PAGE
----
By Tristan Hooker/MediaPA
It’s not easy being a bee. It’s not easy being a beekeeper either. For all the intelligence and resourcefulness of the bee and the keeper, there are still plenty of pitfalls.
As in any community, whether human or bee, an outbreak of disease can be devastating.
Summerglow Apiaries of Te Kowhai, in the Waikato, have been in the business of beekeeping and manufacturing quality Manuka honey for 40 years.
They have had a great run and continue to do well despite threats to the industry from introduced diseases and parasites – but only through careful management and vigilance.
Director and co-owner of Summerglow, James Jeffery, says the most serious threat to New Zealand honeybees is the overstocking of bee sites and American Foulbrood, which is an extremely contagious and deadly disease for bees.
“The varroa mite has its challenges and has certainly changed the way bees have been kept in the last 10 to 12 years but the biggest issue we’ve got is the American Foulbrood disease,” says James.
“If any disease we currently have is going to cause big issues it’s that one. It’s a notifiable bee disease and it requires that once a hive is detected with that disease it has to be burned within seven days of its discovery.”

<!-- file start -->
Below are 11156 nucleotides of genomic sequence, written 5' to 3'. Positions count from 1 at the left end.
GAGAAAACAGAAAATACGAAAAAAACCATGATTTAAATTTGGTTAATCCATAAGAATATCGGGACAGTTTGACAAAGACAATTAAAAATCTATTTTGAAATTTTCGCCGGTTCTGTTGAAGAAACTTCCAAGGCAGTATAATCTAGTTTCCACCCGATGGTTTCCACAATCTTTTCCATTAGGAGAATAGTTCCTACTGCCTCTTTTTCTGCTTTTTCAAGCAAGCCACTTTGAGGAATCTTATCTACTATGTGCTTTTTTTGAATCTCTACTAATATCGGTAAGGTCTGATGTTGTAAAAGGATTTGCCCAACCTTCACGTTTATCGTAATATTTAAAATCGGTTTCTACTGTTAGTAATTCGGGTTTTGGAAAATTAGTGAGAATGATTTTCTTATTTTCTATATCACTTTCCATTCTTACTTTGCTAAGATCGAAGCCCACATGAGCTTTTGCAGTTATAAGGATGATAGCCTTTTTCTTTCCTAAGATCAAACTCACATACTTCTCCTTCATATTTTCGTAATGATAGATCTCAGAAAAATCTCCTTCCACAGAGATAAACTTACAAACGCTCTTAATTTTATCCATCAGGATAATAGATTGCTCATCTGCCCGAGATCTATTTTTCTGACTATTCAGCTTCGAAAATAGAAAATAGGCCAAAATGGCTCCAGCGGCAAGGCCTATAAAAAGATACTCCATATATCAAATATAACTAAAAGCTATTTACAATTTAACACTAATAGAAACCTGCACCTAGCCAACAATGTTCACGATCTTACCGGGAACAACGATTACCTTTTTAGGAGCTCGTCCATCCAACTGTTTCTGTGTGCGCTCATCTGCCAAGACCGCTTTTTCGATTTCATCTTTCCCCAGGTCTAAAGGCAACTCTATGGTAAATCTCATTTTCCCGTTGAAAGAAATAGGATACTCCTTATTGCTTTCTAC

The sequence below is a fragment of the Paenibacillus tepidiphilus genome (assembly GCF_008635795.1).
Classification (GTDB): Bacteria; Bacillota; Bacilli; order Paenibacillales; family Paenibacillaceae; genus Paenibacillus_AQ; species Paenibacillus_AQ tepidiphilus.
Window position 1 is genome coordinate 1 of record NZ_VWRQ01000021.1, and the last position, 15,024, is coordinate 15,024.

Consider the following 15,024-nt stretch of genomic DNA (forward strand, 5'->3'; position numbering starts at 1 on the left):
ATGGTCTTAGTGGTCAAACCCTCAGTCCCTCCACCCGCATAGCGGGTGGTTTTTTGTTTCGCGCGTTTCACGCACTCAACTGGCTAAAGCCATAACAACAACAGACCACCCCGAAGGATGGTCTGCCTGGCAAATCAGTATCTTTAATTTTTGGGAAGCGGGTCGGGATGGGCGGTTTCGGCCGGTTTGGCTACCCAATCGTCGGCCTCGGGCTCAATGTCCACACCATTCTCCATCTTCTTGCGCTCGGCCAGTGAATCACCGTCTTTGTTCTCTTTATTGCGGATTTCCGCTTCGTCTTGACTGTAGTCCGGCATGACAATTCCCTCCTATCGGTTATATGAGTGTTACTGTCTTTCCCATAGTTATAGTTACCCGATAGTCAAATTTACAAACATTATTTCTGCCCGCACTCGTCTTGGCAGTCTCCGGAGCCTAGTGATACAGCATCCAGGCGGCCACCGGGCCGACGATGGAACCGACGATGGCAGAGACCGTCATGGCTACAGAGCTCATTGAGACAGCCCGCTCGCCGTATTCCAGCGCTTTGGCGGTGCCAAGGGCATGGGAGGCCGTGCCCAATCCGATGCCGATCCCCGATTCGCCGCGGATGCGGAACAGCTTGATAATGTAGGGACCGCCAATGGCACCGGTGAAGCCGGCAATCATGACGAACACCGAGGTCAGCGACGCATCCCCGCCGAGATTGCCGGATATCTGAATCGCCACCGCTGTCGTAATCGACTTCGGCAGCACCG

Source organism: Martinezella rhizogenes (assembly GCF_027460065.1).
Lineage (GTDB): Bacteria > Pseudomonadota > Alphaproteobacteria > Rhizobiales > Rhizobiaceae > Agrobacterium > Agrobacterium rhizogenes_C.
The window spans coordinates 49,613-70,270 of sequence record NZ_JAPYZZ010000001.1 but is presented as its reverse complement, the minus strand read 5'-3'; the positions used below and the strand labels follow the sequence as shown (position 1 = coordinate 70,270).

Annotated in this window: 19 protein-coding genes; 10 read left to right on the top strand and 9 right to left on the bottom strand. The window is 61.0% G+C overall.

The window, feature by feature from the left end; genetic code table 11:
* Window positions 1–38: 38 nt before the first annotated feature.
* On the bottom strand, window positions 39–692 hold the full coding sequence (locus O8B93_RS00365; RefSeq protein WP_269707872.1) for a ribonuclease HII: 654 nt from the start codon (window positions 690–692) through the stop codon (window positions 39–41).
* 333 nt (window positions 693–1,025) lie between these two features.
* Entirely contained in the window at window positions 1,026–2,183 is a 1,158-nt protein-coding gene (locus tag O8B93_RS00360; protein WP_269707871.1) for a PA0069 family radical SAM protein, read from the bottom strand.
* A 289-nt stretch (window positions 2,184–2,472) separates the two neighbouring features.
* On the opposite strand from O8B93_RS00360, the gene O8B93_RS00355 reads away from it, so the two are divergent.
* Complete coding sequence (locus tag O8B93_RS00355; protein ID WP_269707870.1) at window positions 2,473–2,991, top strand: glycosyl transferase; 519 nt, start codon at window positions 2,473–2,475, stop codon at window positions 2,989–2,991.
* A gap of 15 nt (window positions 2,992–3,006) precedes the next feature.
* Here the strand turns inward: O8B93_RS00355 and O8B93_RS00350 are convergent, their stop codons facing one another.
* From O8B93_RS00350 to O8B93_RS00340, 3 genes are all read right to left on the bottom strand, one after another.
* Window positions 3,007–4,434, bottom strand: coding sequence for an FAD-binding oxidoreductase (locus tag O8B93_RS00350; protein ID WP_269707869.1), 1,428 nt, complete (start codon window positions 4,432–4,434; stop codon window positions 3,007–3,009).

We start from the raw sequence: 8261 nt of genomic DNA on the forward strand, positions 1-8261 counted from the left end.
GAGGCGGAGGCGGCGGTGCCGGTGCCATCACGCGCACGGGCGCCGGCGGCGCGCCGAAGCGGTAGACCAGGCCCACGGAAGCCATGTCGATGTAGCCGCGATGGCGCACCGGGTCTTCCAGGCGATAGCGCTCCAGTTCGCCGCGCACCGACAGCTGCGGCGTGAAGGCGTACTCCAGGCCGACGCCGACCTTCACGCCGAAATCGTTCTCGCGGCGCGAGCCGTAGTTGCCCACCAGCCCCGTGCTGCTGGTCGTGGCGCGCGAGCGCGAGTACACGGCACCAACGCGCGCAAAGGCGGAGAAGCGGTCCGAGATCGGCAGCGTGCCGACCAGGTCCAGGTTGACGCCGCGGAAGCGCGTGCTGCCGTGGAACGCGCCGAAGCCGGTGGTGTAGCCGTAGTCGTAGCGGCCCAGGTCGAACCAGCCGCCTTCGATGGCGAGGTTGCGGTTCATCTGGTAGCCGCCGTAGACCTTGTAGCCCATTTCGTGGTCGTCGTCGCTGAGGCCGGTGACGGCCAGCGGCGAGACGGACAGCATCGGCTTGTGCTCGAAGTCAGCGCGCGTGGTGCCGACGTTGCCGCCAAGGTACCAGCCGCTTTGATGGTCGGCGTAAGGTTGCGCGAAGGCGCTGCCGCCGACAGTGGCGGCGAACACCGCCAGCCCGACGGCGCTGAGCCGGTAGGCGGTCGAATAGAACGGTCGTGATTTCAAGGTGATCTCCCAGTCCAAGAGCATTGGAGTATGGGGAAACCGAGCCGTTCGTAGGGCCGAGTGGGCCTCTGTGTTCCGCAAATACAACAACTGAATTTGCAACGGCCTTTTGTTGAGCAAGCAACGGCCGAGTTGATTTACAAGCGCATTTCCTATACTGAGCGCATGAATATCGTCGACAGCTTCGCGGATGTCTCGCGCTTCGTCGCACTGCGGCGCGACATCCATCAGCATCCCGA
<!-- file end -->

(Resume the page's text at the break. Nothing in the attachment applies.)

James says the way to keep the disease at bay is to be vigilant, regularly inspecting the hives and dealing with the disease if it is detected.
“Every beekeeper should be finding Foulbrood in their hives from time to time because it exists in the country. If you are not finding it then you are not looking hard enough,” he says. Personally I’m not sure if it will ever be eradicated.
“Avoiding it is about inspecting your hives well, having staff who are trained and have the time to inspect their hives and ensuring a good distance between bee sites.
“The shift within the industry at present to larger beekeeping outfits managing massive hive numbers in the tens of thousands, putting pressure on staff to perform duties quickly, can lead to corner cutting and in turn a higher incidence of disease.”
James Jeffery says the perception beekeeping is a lucrative industry can attract the wrong type of people.
“It’s got that gold rush mentality which everybody wants a piece of,” says James, “but if you don’t know what the business is really like and don’t know what to expect, it can lead to making mistakes like cutting corners and putting too many hives in one area.
“Too many hives in one place means there’s not enough nectar and pollen for the bees and can also lead to the spread of disease, “which affects everyone in the industry.”
“If you’re coming into it to just make money, if you’re in it for the wrong reasons, that’s where problems can start.
“Bees are our life and livelihood. We are passionate about the health of our hives and will not put our bees at risk for the sake of a few more dollars. We urge all those who keep bees in either a small or large business to keep the health of the bees at the forefront of their minds.”
Summerglow Apiaries specialise in UMF (Unique Manuka Factor) Manuka Honey and have 2800 hives located in the Waikato and Taranaki regions.